Noah Baerman Trio | Bliss

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Jazz: Piano Jazz Jazz: Post-Bop Moods: Instrumental
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Bliss

by Noah Baerman Trio

The acclaimed jazz pianist and his longtime trio present a diverse program of interactive, energetic music.
Genre: Jazz: Piano Jazz
Release Date: 

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  Song Share Time Download
clip
1. Second Sunrise
11:24 album only
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2. When Jackie Talks, People Listen
3:31 album only
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3. Atam Bomb
7:36 album only
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4. Elegant Mrs. Mclean
5:49 album only
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5. Shake It, Sheila
4:53 album only
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6. Tastes Like Chedda
6:08 album only
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7. Now!
7:46 album only
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8. Patch Kit
12:23 album only
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9. Bliss
3:08 album only

ABOUT THIS ALBUM


Album Notes
Lemel Music Productions is pleased to announce the release of “Bliss,” Noah Baerman’s fifth album under his own name. A protégé of Kenny Barron, Noah first made a significant mark in the jazz world through his instructional books, including Jazz Keyboard Harmony, the Big Book of Jazz Piano Improvisation and the widely-used three-volume Complete Jazz Keyboard Method. In 2003 he gained wider recognition with his album “Patch Kit,” featuring Ron Carter and Ben Riley. The album raised funds and awareness for Ehlers-Danlos Syndrome, a connective tissue condition with which Noah was born. An appearance on Marian McPartland’s “Piano Jazz” followed, as did more recordings, including “Soul Force” with a large supporting cast including Steve Wilson, Robin Eubanks, Jimmy Greene, Wayne Escoffery and Warren Smith. That album continued his propensity for “message music,” this time focusing on Dr. Martin Luther King, Jr. and celebrating his life and message. Along the way Noah has received kudos for his composition, winning First Prize for jazz in the Billboard and Unisong song contests, as well as five ASCAPlus Awards. Most recently, he was awarded a 2008-2009 New Works grant from Chamber Music America/Doris Duke Foundation.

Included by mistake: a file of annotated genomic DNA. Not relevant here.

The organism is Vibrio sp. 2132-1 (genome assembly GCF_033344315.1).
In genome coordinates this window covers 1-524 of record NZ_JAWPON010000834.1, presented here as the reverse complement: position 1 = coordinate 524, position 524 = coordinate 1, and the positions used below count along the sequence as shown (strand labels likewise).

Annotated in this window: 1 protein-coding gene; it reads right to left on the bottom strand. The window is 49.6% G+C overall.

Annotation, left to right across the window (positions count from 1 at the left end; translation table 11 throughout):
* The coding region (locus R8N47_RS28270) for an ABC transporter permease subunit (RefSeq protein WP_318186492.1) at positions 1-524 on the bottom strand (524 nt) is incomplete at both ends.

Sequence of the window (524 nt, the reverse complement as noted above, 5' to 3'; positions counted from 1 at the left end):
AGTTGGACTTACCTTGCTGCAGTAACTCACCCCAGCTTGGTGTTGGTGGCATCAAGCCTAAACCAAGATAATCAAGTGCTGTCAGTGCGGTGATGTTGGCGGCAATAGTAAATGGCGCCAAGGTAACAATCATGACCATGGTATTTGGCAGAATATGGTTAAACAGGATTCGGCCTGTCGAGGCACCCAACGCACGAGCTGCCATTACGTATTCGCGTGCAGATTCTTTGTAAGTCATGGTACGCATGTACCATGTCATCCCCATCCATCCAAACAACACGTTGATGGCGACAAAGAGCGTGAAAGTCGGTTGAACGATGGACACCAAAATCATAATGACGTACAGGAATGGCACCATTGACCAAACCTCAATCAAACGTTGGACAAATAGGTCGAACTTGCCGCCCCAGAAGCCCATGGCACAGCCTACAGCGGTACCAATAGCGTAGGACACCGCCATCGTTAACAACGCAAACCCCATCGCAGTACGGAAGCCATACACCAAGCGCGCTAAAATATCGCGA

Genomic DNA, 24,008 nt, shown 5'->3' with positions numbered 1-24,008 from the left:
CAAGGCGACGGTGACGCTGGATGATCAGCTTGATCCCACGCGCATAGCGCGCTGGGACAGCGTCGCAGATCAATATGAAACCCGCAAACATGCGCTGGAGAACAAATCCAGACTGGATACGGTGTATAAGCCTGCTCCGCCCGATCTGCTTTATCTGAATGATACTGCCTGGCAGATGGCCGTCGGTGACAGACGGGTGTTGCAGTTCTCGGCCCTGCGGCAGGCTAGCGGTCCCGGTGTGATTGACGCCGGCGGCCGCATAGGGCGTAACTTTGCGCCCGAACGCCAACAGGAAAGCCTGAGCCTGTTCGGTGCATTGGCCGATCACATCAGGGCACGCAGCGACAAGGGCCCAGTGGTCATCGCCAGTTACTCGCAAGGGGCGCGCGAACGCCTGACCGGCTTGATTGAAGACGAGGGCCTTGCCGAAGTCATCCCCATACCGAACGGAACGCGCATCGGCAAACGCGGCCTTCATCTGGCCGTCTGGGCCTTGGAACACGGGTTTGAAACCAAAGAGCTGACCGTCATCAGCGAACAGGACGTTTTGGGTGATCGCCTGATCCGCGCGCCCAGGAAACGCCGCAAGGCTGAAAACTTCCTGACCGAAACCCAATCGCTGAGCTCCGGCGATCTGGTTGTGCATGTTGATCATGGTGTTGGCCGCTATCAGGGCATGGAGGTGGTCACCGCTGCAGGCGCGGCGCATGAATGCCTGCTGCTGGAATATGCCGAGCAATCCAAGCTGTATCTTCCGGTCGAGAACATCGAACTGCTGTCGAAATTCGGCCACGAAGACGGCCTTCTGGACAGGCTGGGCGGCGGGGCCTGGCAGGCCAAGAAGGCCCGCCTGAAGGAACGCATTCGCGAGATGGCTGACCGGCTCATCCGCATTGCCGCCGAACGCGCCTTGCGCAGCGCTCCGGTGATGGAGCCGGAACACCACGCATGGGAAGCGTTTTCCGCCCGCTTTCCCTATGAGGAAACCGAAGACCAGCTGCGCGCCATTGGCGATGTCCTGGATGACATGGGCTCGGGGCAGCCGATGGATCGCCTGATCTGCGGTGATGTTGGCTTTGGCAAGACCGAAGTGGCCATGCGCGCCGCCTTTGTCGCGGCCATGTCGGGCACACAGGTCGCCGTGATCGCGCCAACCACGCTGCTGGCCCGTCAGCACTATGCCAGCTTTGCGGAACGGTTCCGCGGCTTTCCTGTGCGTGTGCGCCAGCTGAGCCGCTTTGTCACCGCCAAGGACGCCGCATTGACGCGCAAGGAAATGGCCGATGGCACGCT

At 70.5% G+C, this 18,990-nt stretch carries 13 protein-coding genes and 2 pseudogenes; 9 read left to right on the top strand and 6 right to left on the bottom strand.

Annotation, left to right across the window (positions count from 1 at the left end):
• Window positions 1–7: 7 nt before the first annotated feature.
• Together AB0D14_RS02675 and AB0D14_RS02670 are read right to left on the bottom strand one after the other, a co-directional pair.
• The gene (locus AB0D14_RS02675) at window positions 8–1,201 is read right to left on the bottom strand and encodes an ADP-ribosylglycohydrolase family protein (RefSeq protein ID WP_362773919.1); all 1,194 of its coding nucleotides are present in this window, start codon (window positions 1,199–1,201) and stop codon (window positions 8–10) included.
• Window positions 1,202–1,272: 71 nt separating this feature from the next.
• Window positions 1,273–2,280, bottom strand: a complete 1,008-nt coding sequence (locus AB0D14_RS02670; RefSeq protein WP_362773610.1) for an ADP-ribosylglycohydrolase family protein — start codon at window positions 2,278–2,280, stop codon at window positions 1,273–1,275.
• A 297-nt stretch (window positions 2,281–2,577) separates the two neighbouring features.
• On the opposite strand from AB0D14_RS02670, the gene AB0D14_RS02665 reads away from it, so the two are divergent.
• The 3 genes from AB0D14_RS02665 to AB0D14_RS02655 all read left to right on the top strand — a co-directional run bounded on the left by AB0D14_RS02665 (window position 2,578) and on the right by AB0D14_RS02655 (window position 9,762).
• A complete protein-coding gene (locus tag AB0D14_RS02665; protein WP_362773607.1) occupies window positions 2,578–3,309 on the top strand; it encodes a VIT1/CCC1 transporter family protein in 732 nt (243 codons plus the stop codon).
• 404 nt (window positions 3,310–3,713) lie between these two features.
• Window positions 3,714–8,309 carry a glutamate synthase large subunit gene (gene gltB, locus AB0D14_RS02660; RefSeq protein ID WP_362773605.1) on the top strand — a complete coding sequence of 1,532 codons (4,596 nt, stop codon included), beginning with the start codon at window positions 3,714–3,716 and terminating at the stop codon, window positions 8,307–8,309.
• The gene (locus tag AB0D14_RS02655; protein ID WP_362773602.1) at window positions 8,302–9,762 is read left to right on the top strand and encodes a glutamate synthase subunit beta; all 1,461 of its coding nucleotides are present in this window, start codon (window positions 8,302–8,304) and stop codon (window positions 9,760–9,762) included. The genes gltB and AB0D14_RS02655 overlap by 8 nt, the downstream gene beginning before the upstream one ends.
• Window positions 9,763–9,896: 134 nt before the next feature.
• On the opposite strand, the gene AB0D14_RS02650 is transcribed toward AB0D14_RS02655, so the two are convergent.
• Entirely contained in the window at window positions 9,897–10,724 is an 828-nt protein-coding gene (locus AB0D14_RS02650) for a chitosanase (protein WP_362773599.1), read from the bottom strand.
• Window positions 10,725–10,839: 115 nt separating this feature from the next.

“Bliss,” meanwhile, was conceived with the simple goal of documenting the synergy of his Trio. Henry Lugo joined the group on bass in 2002 and Vinnie Sperrazza has held down the drum chair since early 2004. “These guys have breathed new life into my music,” says Noah. “It is no exaggeration to say that, given my physical difficulties, Henry and Vinnie are largely responsible for inspiring me to keep playing.” The Trio’s interpretations of standards and modern jazz songs comprise a large part of their sound, but this program is devoted entirely to Noah’s original material. “I can’t speak highly enough of how these guys interpret my music. They bring such musicianship and creativity to the table that each time we play one of my tunes, something new and exciting happens, and always in a way that enhances the composition.”

Most of the material on “Bliss” consists of music Noah composed years ago and has adapted for the Trio. “Tastes Like Chedda” is a buoyant tune that Noah says “was composed in one fifteen-minute spurt in 1995 while waiting for a bus.” The title track, “Bliss,” is a free-time meditation on a theme Noah used for the processional at his wedding in 1998. “Patch Kit,” originally the title track from Noah’s best-known album, is re-examined here in a more expansive and raucous manner than on the original. The centerpiece of the album, meanwhile, is the four-part “Artists Collective Suite.” Noah composed the suite in 1994 as a reflection upon his experiences as a teenager at the Hartford, CT community arts organization founded by jazz legend Jackie McLean and his wife Dollie. Spurred by Mr. McLean’s passing in 2006, Noah unearthed the suite as a tribute, and the mixture of bebop, modern jazz, African and gospel music has turned out to resonate deeply with his audiences.

Another remembrance comes in the form of “Now!” One of the album’s two newer compositions, this mournful, blues-drenched tune pays tribute to Max Roach, who passed away three days before the recording session. “It may seem odd to present a slow song as a tribute to one of the greatest drummers in history,” says Noah, “but it was equally important for me to represent the vigor and immediacy of his civil rights work.” The other new song, “Second Sunrise,” is a tribute of a different sort. “In this tune,” Noah explains, “I tried to represent the change that I have seen in our oldest daughter, who we adopted as a teenager four years ago. The notion of overcoming adversity is something my music has addressed a lot, but never has it been more profound for me than in watching young people fight to transcend their struggles.” The piece repeatedly changes mood, tempo and energy level to soulfully illustrate the spirit of transformation and resilience.

Baerman himself has shown his fair share of resilience and transformation, musically and otherwise. “Bliss” stands as an exciting new chapter in his development and in the evolution of his trio.

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